ROSENBERG, Texas – When you step inside the Black Cowboy Museum in Rosenberg, it’s like a walk back in time.
Pictures and posters of Black cowboys line the walls, antique saddles and rare riding relics too. All from an era not too many are familiar with.
“It’s important to know your past to know where everything came from, what everything is,” said owner and founder of the Black Cowboy Museum, Larry Callies.
Callies grew up roping calves just like his father. He went on to win several contests in the 1950′s and was the only second Black cowboy at the time to make it to state finals.
Callies wants the world to know the first cowboys were Black cowboys.
“The word itself came from slaves. The word ‘boy’ meant a servant and back in the 1800s, the Black cowboy was the only cowboy. The one that worked the cows, he was called a cowboy and the one who worked in the house, he was called a house boy,” Callies said.
Callies, who is also a former country singer, has been in many magazines, books and the New York Times. He is currently working on several books about the Black cowboy. He also plans to include a small library in the museum where children can go after school.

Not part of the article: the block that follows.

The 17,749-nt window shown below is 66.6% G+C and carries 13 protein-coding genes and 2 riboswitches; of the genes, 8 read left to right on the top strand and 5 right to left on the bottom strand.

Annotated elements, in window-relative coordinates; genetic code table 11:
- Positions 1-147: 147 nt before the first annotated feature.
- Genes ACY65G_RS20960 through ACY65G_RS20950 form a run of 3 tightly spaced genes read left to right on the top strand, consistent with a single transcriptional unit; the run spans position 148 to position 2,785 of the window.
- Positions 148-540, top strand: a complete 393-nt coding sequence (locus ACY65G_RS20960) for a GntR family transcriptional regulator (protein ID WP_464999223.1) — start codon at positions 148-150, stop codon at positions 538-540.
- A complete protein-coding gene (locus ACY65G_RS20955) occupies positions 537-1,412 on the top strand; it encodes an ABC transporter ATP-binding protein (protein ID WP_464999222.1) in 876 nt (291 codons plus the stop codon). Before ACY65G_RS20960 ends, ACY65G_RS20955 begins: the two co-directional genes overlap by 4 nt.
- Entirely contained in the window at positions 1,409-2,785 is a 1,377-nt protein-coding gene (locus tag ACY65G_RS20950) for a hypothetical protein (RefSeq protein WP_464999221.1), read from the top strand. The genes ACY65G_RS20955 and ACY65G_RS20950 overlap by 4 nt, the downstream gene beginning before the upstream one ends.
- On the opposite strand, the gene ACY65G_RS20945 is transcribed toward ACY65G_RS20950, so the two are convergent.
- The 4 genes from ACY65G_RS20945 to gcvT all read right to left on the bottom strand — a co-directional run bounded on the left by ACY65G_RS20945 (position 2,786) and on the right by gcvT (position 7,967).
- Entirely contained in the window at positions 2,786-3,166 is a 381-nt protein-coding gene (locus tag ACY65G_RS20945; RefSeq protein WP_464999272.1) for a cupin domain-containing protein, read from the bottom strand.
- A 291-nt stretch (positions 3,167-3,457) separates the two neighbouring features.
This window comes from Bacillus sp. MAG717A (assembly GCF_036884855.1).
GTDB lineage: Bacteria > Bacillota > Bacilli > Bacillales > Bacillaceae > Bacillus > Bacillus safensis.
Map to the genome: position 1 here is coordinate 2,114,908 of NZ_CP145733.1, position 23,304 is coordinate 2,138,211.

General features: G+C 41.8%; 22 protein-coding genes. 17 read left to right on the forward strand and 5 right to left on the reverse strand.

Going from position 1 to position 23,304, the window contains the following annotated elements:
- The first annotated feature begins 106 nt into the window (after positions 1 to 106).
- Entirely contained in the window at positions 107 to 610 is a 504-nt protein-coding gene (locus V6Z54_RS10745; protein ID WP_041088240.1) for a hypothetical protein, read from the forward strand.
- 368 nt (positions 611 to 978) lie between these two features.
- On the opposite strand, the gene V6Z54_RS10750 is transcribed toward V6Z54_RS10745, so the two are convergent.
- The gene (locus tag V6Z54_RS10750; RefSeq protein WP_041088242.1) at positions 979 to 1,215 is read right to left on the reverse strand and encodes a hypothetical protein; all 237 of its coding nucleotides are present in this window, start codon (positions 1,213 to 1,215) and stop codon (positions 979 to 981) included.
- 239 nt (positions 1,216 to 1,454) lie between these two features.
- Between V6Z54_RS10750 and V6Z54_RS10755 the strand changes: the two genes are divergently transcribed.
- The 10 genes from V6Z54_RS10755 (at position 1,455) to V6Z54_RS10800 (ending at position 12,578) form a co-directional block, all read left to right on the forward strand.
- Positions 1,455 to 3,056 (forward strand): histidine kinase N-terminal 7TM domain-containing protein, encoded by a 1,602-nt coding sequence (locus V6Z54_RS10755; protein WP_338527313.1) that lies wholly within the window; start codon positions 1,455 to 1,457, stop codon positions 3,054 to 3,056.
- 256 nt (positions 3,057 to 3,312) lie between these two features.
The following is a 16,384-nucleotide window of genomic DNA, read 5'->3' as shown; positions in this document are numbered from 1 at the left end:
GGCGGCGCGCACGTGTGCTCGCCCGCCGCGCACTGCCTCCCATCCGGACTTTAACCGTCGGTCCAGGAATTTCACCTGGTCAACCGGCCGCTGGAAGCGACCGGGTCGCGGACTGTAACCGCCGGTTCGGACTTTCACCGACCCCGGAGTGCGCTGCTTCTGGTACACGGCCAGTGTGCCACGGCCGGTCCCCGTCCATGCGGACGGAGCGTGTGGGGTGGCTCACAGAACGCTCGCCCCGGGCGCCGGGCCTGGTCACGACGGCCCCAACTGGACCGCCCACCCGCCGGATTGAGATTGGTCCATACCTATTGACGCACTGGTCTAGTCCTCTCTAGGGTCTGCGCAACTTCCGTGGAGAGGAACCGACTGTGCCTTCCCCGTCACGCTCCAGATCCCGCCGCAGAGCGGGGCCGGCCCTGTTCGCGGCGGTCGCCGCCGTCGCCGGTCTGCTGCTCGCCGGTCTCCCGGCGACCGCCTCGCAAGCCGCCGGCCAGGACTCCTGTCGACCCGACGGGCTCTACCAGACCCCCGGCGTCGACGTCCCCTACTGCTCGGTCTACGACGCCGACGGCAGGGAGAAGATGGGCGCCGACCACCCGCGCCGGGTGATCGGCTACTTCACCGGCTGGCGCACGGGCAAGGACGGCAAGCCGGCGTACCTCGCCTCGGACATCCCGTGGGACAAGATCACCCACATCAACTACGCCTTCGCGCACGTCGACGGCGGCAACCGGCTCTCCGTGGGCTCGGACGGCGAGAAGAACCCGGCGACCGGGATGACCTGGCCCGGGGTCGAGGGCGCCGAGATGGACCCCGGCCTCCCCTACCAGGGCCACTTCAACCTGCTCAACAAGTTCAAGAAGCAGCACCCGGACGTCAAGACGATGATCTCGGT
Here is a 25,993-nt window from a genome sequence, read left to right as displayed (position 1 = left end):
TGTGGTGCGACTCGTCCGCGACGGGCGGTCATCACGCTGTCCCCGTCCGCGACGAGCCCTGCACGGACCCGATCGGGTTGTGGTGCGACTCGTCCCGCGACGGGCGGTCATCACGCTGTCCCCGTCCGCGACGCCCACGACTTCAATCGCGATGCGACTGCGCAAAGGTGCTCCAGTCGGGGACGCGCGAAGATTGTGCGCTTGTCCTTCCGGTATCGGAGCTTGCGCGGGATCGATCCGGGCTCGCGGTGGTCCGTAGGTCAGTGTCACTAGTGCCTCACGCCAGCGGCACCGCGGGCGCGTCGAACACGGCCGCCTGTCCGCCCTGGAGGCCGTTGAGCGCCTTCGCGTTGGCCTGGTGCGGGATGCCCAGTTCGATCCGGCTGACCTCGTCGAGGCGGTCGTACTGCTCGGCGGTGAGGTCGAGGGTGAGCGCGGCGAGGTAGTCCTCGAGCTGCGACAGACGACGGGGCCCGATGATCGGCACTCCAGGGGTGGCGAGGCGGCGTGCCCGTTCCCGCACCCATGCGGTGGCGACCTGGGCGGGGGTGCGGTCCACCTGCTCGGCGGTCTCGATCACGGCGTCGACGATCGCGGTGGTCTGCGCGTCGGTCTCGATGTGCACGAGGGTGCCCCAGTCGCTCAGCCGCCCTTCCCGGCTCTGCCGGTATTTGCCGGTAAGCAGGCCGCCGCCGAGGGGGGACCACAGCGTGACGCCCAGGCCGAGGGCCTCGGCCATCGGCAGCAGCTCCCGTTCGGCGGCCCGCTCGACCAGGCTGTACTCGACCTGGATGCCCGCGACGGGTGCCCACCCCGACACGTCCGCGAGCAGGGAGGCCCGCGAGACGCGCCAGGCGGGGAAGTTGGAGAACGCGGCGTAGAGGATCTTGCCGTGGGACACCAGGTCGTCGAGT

“What I’m trying to do right now is in the back room I used to have a saddle shop, we’re going to make a library out of that,” Callies said.
Callies is also raising money to purchase a historic home built in the 1800′s and secure 10 to 20 acres of state land close to the Brazos River.
Where he can continue to teach the world about the first cowboy ... the Black cowboy.
“What the Black cowboy did in the 1800s -- it was so important because they fed the whole United States and nobody knew that they were Black,” Callies said.
He is trying to get funding through the Barbara Bush Literacy Foundation to help fund their new home. For more on how you can help the Black Cowboy Museum, click www.blackcowboymuseum.com.